I have an inordinate amount of time to ponder my reasons for mining the manimal, especially centaurocentric, vein of manimals since 2002. When I first discovered online groups that allowed people to meet to discuss and appreciate different things I was thrilled that I might be able to gather together a community of like-minded men who loved centaurs as much as I did.
A lot of water has flowed under the bridge since MSN Adult Groups hosted Centaurica, my first manimal-themed internet group. I have devoted hundreds of hours in this effort and have, honestly, a lot less to show for it then I had originally imagined I would attain.
The internet is a place of short attentions spans, a labyrinth of diversions and distractions, and a minefield of easy fixes and hyper-adolescent self-absorption. (Yes, I am completely focused and absorbed by this predilection so who am I to complain about others being so composed?) Using it can make you impatient, hard to satisfy, and it is very easy to have less regard for the proper perspectives of interpersonal relationships as well as respecting the hard time and work people put into art and sharing their work. A film or play takes many months to create and many individuals collaborate to make the finished product. Viewers consume it in three hours or less. A book can take years to write and be devoured in one evening. A Thanksgiving dinner takes tremendous effort, time, and expense to prepare and is gobbled up in a matter of minutes. Such is the nature of production and reception.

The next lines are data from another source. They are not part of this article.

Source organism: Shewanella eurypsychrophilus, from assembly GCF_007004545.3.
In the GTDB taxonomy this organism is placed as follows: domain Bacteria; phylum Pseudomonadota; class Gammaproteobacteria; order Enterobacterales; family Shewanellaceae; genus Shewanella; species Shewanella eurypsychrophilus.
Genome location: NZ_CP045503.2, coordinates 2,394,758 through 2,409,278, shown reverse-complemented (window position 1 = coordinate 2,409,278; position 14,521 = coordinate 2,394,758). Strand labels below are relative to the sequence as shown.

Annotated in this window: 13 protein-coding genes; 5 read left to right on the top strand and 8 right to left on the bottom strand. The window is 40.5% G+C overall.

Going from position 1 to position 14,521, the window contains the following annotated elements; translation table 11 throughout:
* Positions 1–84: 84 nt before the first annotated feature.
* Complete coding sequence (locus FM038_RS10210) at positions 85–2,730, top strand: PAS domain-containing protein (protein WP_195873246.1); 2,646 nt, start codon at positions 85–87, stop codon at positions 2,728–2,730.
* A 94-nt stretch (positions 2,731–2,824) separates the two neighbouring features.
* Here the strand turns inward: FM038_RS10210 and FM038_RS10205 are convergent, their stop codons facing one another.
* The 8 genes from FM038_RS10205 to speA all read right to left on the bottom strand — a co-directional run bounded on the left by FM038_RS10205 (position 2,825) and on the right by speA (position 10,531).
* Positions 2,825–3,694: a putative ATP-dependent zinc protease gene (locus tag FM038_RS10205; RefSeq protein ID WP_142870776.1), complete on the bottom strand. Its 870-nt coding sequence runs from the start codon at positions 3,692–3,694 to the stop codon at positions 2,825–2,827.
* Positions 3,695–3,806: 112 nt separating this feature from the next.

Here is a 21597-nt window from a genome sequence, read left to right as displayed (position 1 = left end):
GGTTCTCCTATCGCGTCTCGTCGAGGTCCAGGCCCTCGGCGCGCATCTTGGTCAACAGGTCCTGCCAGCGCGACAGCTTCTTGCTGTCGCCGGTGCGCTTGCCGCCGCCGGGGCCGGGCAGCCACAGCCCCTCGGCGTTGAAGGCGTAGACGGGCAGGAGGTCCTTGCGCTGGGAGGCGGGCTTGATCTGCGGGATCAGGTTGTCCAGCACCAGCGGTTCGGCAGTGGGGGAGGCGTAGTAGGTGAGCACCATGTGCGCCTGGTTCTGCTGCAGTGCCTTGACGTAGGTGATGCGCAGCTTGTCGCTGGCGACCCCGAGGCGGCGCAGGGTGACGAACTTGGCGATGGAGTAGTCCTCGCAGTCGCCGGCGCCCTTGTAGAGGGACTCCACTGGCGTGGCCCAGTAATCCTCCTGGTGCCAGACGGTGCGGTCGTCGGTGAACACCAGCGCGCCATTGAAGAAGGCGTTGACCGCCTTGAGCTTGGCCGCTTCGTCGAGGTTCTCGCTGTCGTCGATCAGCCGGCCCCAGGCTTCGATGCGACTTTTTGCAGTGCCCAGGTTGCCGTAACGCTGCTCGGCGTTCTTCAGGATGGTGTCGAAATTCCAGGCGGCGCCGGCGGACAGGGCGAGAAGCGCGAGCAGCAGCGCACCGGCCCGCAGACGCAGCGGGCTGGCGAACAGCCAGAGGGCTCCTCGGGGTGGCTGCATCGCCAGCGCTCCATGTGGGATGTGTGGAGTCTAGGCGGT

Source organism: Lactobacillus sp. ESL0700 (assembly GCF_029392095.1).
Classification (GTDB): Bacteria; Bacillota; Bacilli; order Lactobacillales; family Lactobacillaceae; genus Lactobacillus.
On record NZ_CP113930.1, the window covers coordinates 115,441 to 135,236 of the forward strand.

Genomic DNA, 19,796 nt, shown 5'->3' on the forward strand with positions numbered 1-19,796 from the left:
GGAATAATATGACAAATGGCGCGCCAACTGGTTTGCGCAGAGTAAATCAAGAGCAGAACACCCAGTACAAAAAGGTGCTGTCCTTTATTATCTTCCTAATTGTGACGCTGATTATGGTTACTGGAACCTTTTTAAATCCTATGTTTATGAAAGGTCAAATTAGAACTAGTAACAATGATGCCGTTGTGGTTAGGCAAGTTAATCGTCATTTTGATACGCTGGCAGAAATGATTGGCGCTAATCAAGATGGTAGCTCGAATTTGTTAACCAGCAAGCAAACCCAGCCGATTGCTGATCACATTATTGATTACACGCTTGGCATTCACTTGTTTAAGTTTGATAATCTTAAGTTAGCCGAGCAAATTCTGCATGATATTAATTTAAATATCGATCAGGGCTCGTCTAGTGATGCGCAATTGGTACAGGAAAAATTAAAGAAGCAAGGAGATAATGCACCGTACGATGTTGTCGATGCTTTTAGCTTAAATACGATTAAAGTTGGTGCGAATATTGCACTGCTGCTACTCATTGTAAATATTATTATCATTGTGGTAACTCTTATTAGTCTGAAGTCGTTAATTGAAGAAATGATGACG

The transient nature of our new media world order can be very confusing and frustrating. A person has to recognize that even their best efforts might not have any lasting value or impact anyone on a real and tangibly difference-making level. Blogs are like croissants. They might be delicious and have subtle flavorful nuances but they are downed quickly and people move onto the next new taste sensation. (Much in the way the gay club scene would change when I was in my 20's.)